Today’s historic Supreme Court ruling touches the lives of millions of Americans and their families in many ways.  It ends the discriminatory patchwork of laws that has given some same-sex partners legal rights that were denied to their neighbors in other states.  It will also impact access to federal benefits like Social Security.  For those Americans who rely on Social Security for retirement, disability, spousal and survivor benefits this ruling finally clears the way for the universal and fair distribution of benefits to all who have earned them.

The basic tenet of Social Security is that if you contribute to the system throughout your working life, you and your family will receive those earned benefits in retirement, death or disability. Unfortunately for many same-sex couples and their families that important principle has been ignored as some states refused to recognize the marriages of gay and lesbian couples.  Today’s Supreme Court decision finally rights that wrong and clears the way for same-sex couples to access the hard-earned spousal and survivor benefits they’ve paid for just like every other American.

The National Committee has led the way in the fight to end this denial of Social Security benefits to deserving spouses. We’re proud of the role we have played with the Social Security Administration and others as part of our “Know Your Rights” project in helping same-sex couples exercise their legal right to benefits as their marriages were recognized in various states.  We now urge the Social Security Administration to move quickly to ensure all Americans nationwide can access the spousal benefits they have earned.”...Max Richtman, NCPSSM President/CEO

GOP Priorities for Social Security are Clear

Congress is proposing a freeze on funding for the already strapped Social Security Administration at last year’s levels.  The SSA administrative budget has already fallen by over 10 percent since 2010 after adjusting for inflation.  The GOP’s 2016 SSA Appropriation ignores inflation and the fact that ten thousand Americans are turning 65 each day.

The Center on Budget and Policy Priorities details what these budget cuts mean for a program that touches the lives of virtually every American family:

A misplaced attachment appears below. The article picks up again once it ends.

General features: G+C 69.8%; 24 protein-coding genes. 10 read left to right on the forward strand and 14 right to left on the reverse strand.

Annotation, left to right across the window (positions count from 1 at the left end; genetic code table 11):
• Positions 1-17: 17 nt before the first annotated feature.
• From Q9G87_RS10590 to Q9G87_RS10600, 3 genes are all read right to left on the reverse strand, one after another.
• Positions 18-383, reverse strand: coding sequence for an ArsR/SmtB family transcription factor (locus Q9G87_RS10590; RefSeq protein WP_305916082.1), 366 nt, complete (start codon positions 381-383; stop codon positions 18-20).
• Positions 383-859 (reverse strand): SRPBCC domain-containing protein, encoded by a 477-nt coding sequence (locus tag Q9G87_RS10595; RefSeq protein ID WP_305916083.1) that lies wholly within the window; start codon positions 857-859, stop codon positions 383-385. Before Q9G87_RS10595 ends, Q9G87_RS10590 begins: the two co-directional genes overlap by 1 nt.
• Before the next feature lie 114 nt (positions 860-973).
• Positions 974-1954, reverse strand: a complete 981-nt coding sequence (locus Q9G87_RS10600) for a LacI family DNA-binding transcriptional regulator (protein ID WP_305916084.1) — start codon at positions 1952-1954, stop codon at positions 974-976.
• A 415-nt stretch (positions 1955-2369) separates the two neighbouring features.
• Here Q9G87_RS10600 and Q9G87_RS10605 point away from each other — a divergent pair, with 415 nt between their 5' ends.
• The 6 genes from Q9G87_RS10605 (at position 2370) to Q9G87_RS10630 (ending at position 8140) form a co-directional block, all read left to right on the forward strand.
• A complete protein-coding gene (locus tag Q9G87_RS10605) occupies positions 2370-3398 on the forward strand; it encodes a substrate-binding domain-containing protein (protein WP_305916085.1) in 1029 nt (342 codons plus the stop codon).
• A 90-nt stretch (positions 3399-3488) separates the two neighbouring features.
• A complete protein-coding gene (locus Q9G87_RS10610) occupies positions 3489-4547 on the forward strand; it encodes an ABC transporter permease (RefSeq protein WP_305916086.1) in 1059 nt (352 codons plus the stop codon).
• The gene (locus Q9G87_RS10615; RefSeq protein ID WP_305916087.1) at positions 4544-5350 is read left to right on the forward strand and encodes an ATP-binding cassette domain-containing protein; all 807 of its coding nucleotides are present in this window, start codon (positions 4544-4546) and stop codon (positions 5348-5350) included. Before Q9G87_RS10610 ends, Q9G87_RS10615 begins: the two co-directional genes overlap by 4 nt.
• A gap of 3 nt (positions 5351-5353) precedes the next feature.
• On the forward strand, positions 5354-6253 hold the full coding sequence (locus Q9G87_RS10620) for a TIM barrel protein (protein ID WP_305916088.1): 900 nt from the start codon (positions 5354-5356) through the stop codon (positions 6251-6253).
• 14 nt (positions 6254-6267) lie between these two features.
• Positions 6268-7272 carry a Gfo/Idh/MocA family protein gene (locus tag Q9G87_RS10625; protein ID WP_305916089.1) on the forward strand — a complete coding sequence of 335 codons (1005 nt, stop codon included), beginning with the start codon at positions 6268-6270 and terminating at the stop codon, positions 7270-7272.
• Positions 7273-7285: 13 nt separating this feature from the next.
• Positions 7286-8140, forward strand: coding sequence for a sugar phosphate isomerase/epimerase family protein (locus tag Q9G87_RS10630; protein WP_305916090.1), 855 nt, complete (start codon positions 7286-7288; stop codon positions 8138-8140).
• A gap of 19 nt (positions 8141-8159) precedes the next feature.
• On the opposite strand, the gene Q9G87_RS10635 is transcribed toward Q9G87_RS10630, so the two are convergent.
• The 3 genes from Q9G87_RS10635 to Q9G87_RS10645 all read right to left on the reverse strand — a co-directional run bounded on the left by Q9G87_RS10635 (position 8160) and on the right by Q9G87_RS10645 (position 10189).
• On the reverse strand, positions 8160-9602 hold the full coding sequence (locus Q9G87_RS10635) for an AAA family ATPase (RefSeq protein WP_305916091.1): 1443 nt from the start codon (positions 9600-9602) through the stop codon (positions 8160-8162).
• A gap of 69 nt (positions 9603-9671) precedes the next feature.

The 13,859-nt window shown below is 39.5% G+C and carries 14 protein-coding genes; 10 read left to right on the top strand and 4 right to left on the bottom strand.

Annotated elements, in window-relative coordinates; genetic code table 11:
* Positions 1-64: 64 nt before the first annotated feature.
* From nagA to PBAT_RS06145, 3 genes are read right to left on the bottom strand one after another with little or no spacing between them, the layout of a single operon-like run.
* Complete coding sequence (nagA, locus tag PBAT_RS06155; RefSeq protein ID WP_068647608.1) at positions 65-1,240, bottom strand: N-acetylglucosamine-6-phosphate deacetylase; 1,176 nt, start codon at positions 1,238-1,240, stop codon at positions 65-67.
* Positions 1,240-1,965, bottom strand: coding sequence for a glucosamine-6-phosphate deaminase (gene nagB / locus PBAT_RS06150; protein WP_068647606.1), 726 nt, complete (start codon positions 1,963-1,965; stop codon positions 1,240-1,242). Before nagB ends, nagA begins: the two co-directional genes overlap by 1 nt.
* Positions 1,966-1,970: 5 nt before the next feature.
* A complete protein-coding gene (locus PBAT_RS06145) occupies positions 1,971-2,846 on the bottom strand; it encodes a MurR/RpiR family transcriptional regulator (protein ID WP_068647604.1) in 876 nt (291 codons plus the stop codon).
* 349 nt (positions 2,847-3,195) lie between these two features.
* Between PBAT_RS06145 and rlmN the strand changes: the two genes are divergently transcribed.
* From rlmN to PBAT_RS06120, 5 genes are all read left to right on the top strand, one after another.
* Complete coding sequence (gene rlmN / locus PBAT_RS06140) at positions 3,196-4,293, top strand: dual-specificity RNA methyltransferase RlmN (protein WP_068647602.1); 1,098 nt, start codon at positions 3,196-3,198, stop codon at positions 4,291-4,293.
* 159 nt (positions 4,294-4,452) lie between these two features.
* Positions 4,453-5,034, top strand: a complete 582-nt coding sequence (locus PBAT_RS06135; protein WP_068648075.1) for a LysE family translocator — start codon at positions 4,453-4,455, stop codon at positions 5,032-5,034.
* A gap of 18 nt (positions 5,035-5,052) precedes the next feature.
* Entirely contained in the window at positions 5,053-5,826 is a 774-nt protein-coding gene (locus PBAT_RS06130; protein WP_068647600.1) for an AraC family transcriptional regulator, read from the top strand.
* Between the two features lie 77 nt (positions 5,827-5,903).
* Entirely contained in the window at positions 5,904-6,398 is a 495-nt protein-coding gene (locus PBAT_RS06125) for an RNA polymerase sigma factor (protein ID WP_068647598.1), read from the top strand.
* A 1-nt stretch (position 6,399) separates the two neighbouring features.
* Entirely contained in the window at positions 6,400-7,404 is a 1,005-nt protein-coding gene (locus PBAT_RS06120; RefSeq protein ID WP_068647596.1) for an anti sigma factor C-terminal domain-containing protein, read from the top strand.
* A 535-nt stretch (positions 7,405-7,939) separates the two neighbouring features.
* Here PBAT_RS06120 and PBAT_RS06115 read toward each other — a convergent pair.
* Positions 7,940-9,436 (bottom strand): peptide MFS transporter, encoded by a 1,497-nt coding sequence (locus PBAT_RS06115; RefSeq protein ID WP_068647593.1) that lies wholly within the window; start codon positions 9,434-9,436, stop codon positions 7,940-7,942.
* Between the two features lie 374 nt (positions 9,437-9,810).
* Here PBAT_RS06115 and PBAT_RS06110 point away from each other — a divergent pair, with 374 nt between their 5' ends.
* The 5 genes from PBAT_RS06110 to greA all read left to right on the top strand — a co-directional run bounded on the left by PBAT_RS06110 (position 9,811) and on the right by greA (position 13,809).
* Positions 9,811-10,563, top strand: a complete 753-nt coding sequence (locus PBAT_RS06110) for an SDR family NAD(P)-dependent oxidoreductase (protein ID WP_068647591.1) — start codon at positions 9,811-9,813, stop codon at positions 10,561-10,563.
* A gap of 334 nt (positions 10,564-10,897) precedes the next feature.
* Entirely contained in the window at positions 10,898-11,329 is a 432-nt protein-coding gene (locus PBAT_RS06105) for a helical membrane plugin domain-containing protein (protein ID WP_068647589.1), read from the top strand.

Since 2010, SSA has lost over 6,000 employees, nearly 10 percent of its staff. As a result, SSA's service is suffering:  

  • Reduced field office hours.
  • Increased wait times for appointments. 
  • Longer hold times. 
  • Cutbacks in Social Security Statements. 
  • Backlogged Disability Insurance claims.
  • Delays in processing earnings reports.

Logically, you’re probably wondering how is an agency serving a growing number of Americans (and it’s not like the baby boomer generation is a surprise) be expected to do its job with no resources?   The answer lies in the long-held “starve the beast” and “drown-the-government” conservative strategy still being practiced, decades later, by GOP leaders in Congress.

“I don't want to abolish government. I simply want to reduce it to the size where I can drag it into the bathroom and drown it in the bathtub.”  Grover Norquist

Social Security is well-managed with small administrative costs.  However, underfunding popular programs that conservatives can’t outright abolish or dismantle (if they hope to keep their seats in Congress, anyway) continues to be used as a political strategy to weaken Social Security.  This underfunding has now been going on long enough that Social Security services provided to average Americans have been cut to the bone.

Who ultimately pays the price for this political strategy?  Average American families who have contributed their entire working lives to Social Security and have a reasonable expectation that the SSA would be funded by Congress to successfully fulfill its it has done for 80 years. 

Older Americans Month